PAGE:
Page:Eliot - Middlemarch, vol. II, 1872.djvu/36

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26

 

CHAPTER XXIV.

"The offender's sorrow brings but small relief
To him who wears the strong offence's cross."

Shakespeare: Sonnets.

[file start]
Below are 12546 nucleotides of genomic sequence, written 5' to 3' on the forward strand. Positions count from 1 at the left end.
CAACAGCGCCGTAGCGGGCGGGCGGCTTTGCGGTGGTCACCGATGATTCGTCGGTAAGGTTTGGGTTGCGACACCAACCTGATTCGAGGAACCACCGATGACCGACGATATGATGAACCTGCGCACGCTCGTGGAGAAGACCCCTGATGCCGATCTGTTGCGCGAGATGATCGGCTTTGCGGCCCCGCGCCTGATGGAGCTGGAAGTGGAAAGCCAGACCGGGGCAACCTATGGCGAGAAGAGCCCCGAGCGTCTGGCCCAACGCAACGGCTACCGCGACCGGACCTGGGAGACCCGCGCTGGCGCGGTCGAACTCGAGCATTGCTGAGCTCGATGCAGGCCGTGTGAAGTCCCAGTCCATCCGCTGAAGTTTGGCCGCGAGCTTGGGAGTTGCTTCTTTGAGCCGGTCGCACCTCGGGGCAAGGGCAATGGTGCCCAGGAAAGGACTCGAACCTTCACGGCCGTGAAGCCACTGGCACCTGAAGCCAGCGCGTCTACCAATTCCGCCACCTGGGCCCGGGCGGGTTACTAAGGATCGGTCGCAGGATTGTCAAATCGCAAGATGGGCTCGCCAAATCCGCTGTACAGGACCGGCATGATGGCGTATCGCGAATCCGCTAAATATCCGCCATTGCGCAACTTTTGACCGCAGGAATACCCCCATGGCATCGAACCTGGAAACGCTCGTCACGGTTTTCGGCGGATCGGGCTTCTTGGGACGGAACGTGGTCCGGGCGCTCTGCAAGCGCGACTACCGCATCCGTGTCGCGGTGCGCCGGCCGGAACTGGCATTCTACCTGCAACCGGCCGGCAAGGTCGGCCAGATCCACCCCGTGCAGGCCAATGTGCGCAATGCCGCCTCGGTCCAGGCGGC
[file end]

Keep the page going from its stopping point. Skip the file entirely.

I am sorry to say that only the third day after the propitious events at Houndsley Fred Vincy had fallen into worse spirits than he had known in his life before. Not that he had been disappointed as to the possible market for his horse, but that before the bargain could be concluded with Lord Medlicote's man, this Diamond, in which hope to the amount of eighty pounds had been invested, had without the slightest warning exhibited in the stable a most vicious energy in kicking, had just missed killing the groom, and had ended in laming himself severely by catching his leg in a rope that overhung the stable-board. There was no more redress for this than for the discovery of bad temper after marriage-which of course old companions were aware of before the ceremony. For